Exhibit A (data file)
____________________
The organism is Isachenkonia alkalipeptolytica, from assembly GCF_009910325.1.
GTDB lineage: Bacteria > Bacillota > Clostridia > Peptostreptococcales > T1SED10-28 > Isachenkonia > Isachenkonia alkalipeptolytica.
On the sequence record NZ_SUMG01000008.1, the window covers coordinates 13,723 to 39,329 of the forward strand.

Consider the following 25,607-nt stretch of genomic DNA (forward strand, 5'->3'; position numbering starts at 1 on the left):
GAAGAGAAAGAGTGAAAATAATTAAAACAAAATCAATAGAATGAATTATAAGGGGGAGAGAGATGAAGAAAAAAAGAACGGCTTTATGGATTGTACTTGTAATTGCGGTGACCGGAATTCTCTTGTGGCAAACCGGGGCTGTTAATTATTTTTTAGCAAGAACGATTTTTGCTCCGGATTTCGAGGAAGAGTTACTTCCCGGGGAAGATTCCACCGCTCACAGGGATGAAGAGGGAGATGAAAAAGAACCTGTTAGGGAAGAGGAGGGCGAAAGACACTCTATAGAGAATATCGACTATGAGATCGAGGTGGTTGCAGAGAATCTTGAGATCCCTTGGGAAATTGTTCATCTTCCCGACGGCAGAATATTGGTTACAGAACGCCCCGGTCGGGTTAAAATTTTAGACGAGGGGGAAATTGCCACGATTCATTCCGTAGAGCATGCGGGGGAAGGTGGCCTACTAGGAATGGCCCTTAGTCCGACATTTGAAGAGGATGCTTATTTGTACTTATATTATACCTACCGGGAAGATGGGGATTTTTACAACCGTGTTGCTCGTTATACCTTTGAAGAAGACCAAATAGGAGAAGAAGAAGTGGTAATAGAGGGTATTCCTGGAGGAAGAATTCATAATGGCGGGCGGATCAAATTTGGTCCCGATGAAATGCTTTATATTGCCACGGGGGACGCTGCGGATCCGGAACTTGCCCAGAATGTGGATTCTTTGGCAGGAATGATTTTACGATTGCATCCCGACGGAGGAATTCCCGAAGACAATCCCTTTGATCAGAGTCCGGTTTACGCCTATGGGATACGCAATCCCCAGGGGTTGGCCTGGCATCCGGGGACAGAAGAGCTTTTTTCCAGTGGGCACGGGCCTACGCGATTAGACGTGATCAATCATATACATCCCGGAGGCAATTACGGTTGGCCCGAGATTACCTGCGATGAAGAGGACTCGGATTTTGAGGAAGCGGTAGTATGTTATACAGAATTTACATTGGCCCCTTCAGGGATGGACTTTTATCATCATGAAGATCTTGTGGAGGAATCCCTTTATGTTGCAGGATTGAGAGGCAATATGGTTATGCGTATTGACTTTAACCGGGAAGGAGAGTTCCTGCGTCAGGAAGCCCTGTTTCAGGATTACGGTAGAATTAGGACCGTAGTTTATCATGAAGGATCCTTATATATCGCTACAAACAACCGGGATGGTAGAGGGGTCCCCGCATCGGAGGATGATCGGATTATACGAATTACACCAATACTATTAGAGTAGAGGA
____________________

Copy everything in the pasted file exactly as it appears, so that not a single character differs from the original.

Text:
The organism is Isachenkonia alkalipeptolytica, from assembly GCF_009910325.1.
GTDB lineage: Bacteria > Bacillota > Clostridia > Peptostreptococcales > T1SED10-28 > Isachenkonia > Isachenkonia alkalipeptolytica.
On the sequence record NZ_SUMG01000008.1, the window covers coordinates 13,723 to 39,329 of the forward strand.

Consider the following 25,607-nt stretch of genomic DNA (forward strand, 5'->3'; position numbering starts at 1 on the left):
GAAGAGAAAGAGTGAAAATAATTAAAACAAAATCAATAGAATGAATTATAAGGGGGAGAGAGATGAAGAAAAAAAGAACGGCTTTATGGATTGTACTTGTAATTGCGGTGACCGGAATTCTCTTGTGGCAAACCGGGGCTGTTAATTATTTTTTAGCAAGAACGATTTTTGCTCCGGATTTCGAGGAAGAGTTACTTCCCGGGGAAGATTCCACCGCTCACAGGGATGAAGAGGGAGATGAAAAAGAACCTGTTAGGGAAGAGGAGGGCGAAAGACACTCTATAGAGAATATCGACTATGAGATCGAGGTGGTTGCAGAGAATCTTGAGATCCCTTGGGAAATTGTTCATCTTCCCGACGGCAGAATATTGGTTACAGAACGCCCCGGTCGGGTTAAAATTTTAGACGAGGGGGAAATTGCCACGATTCATTCCGTAGAGCATGCGGGGGAAGGTGGCCTACTAGGAATGGCCCTTAGTCCGACATTTGAAGAGGATGCTTATTTGTACTTATATTATACCTACCGGGAAGATGGGGATTTTTACAACCGTGTTGCTCGTTATACCTTTGAAGAAGACCAAATAGGAGAAGAAGAAGTGGTAATAGAGGGTATTCCTGGAGGAAGAATTCATAATGGCGGGCGGATCAAATTTGGTCCCGATGAAATGCTTTATATTGCCACGGGGGACGCTGCGGATCCGGAACTTGCCCAGAATGTGGATTCTTTGGCAGGAATGATTTTACGATTGCATCCCGACGGAGGAATTCCCGAAGACAATCCCTTTGATCAGAGTCCGGTTTACGCCTATGGGATACGCAATCCCCAGGGGTTGGCCTGGCATCCGGGGACAGAAGAGCTTTTTTCCAGTGGGCACGGGCCTACGCGATTAGACGTGATCAATCATATACATCCCGGAGGCAATTACGGTTGGCCCGAGATTACCTGCGATGAAGAGGACTCGGATTTTGAGGAAGCGGTAGTATGTTATACAGAATTTACATTGGCCCCTTCAGGGATGGACTTTTATCATCATGAAGATCTTGTGGAGGAATCCCTTTATGTTGCAGGATTGAGAGGCAATATGGTTATGCGTATTGACTTTAACCGGGAAGGAGAGTTCCTGCGTCAGGAAGCCCTGTTTCAGGATTACGGTAGAATTAGGACCGTAGTTTATCATGAAGGATCCTTATATATCGCTACAAACAACCGGGATGGTAGAGGGGTCCCCGCATCGGAGGATGATCGGATTATACGAATTACACCAATACTATTAGAGTAGAGGA